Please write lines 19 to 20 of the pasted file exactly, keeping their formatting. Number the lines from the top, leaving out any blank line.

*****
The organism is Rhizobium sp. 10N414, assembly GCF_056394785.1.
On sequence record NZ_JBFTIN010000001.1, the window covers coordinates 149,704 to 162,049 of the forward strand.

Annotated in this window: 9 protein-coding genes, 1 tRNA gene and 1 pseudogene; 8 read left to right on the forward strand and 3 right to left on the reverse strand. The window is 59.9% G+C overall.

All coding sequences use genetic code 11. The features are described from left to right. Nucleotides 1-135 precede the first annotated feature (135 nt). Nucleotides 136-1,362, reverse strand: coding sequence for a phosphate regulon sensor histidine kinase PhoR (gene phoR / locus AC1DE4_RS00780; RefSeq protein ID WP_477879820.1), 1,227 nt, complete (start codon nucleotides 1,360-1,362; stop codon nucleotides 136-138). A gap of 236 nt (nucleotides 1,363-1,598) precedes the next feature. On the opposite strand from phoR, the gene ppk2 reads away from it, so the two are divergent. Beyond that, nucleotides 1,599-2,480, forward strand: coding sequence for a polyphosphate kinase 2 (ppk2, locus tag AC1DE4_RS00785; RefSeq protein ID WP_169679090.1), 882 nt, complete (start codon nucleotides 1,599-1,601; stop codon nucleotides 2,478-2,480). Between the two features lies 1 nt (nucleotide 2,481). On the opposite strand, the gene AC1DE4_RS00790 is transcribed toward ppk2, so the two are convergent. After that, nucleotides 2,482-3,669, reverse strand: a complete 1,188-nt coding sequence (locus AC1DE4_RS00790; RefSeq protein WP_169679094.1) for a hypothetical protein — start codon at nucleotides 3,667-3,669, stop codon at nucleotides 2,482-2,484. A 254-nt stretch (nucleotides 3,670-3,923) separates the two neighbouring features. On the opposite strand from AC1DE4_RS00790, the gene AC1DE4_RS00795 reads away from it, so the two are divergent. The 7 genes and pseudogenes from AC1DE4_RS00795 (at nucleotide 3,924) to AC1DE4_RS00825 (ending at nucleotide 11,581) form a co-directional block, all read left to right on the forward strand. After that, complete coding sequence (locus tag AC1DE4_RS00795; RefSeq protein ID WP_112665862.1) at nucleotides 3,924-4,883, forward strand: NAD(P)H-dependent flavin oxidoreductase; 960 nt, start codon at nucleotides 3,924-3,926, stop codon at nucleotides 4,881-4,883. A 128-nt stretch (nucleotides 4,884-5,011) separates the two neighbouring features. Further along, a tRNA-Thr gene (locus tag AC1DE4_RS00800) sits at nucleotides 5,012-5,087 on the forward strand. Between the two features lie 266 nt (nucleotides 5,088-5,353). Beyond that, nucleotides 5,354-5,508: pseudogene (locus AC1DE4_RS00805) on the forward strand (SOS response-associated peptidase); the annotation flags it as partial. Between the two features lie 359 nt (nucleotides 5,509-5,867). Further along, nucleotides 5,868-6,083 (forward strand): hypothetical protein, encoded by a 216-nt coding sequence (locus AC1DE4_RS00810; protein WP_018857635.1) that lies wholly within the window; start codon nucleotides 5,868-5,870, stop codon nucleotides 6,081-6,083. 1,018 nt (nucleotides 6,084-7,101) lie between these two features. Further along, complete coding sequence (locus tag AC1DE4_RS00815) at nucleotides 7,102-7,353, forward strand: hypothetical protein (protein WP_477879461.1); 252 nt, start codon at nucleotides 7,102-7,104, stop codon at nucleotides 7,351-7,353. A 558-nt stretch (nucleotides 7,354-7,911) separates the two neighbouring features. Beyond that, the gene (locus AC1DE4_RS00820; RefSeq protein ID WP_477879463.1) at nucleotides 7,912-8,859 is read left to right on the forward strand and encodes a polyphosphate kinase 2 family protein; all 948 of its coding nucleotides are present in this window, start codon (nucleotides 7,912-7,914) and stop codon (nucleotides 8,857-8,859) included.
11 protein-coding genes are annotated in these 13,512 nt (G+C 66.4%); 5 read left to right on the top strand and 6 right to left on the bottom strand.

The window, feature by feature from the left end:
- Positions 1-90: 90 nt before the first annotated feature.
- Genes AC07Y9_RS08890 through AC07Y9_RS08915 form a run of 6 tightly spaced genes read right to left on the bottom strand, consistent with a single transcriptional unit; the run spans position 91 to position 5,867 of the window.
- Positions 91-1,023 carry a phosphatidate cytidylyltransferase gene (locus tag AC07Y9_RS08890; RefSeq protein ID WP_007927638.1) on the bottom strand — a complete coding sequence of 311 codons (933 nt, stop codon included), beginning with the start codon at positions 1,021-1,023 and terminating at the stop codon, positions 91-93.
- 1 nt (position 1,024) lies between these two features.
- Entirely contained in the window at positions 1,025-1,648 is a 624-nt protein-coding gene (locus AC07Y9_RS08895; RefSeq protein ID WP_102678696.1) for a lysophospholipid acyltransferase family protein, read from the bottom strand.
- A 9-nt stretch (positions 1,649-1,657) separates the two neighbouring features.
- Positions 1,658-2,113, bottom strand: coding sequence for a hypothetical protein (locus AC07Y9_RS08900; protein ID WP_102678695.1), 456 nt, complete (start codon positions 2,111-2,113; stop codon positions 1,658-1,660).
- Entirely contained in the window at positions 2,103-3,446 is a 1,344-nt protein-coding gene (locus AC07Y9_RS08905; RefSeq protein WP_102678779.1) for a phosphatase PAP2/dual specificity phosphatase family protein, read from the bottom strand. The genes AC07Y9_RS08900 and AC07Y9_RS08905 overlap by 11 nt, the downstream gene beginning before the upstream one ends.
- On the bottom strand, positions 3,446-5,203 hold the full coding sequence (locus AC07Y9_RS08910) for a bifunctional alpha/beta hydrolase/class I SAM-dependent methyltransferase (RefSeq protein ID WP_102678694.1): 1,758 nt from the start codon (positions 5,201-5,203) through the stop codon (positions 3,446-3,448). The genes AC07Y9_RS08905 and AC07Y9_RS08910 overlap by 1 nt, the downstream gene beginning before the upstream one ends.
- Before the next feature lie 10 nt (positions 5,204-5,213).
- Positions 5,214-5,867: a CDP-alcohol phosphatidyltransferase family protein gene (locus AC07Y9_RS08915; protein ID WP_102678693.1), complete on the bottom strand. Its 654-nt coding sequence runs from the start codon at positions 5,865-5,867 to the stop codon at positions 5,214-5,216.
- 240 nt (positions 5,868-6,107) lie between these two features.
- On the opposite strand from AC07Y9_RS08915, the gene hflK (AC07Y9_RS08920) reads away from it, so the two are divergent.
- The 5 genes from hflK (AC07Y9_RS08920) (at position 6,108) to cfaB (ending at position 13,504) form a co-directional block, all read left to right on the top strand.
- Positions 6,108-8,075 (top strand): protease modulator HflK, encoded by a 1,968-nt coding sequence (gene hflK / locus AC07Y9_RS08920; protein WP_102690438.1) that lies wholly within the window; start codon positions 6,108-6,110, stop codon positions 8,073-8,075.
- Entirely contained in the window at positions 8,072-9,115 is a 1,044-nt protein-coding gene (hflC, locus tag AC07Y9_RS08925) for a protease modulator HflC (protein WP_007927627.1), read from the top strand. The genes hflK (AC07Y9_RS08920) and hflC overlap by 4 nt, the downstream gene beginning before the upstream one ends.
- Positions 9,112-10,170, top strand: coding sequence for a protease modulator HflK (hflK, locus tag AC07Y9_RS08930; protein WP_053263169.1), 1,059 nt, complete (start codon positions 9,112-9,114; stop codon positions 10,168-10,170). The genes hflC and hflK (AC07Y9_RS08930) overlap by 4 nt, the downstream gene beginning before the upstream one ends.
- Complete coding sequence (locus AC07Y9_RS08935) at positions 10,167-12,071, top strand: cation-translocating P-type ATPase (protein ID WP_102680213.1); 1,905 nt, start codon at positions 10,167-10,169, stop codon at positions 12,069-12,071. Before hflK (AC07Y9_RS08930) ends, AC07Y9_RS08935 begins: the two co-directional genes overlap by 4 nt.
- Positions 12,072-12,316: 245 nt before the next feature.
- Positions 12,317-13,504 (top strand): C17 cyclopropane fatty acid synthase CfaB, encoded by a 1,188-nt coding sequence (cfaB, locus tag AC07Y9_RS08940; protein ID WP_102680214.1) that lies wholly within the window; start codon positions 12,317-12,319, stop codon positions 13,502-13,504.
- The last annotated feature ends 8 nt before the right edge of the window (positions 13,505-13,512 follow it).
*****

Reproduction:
- On the opposite strand from AC07Y9_RS08915, the gene hflK (AC07Y9_RS08920) reads away from it, so the two are divergent.
- The 5 genes from hflK (AC07Y9_RS08920) (at position 6,108) to cfaB (ending at position 13,504) form a co-directional block, all read left to right on the top strand.